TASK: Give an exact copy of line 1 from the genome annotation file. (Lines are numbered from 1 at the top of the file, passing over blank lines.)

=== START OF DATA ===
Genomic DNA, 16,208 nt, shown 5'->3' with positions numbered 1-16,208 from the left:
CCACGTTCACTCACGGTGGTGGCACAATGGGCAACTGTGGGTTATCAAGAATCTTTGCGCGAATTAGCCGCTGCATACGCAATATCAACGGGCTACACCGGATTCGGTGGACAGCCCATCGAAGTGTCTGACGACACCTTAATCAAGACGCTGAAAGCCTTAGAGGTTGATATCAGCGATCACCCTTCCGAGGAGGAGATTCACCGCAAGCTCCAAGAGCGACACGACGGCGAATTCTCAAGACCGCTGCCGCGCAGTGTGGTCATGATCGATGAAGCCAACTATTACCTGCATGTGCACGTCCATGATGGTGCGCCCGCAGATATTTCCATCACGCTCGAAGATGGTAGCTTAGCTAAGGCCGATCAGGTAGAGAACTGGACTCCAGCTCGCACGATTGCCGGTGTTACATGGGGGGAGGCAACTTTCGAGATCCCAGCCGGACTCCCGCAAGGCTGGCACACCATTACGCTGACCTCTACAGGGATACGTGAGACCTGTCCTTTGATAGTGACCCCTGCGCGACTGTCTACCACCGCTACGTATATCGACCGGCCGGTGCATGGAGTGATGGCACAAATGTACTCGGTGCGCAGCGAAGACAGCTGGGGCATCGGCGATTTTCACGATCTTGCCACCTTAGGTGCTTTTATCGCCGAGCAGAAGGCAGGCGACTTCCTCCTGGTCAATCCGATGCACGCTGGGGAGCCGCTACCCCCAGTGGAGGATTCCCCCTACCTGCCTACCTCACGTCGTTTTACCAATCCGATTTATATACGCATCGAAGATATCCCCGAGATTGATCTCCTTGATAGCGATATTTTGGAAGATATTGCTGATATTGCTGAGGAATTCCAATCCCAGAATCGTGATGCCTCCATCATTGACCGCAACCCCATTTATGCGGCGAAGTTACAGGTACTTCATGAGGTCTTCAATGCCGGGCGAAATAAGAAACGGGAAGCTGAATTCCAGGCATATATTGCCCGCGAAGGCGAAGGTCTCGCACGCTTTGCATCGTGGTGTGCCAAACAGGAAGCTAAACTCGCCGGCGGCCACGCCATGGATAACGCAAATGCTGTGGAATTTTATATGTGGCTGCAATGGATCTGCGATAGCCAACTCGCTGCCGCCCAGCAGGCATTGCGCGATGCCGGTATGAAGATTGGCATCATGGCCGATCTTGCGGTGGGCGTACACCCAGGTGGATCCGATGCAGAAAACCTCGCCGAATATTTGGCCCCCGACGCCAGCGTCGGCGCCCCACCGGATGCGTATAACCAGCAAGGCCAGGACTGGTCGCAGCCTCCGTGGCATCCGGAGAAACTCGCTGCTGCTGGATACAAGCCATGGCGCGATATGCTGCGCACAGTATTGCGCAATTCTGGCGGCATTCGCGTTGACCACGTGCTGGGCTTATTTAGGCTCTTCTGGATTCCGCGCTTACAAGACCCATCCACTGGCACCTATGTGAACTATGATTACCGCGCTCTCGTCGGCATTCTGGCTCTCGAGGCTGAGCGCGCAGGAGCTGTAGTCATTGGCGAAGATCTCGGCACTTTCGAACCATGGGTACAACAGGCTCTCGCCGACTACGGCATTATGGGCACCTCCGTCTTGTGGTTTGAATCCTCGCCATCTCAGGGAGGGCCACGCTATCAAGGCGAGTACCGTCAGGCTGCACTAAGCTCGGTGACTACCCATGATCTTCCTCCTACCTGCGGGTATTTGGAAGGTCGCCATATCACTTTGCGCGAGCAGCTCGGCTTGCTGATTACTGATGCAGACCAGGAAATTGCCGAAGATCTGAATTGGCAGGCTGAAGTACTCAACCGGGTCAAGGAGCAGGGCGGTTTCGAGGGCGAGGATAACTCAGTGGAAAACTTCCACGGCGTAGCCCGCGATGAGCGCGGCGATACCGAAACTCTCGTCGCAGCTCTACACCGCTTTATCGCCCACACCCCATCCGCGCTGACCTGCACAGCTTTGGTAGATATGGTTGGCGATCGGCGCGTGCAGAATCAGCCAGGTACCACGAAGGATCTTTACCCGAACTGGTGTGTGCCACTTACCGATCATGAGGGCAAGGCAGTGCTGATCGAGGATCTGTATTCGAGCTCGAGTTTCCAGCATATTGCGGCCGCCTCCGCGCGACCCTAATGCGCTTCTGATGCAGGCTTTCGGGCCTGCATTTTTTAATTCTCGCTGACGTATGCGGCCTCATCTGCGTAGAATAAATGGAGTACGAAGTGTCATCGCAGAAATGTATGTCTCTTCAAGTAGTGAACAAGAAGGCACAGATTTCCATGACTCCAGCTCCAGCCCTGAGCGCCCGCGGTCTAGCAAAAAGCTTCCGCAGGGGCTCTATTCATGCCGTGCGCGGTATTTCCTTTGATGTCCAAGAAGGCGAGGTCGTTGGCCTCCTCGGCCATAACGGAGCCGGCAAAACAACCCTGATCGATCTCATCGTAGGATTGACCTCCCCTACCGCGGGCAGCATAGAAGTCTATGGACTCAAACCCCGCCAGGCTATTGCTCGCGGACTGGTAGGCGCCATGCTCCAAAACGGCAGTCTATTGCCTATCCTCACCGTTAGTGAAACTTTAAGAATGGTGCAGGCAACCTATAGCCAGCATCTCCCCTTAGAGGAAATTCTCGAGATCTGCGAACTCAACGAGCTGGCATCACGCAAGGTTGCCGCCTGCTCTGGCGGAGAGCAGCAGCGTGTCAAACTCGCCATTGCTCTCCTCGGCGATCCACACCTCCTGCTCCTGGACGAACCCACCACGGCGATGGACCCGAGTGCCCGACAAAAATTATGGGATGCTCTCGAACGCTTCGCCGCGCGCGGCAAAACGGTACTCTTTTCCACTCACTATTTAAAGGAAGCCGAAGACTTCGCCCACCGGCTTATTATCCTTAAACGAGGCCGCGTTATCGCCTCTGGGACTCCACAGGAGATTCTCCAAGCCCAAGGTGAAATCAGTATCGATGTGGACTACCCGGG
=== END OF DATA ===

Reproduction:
Genomic DNA, 16,208 nt, shown 5'->3' with positions numbered 1-16,208 from the left: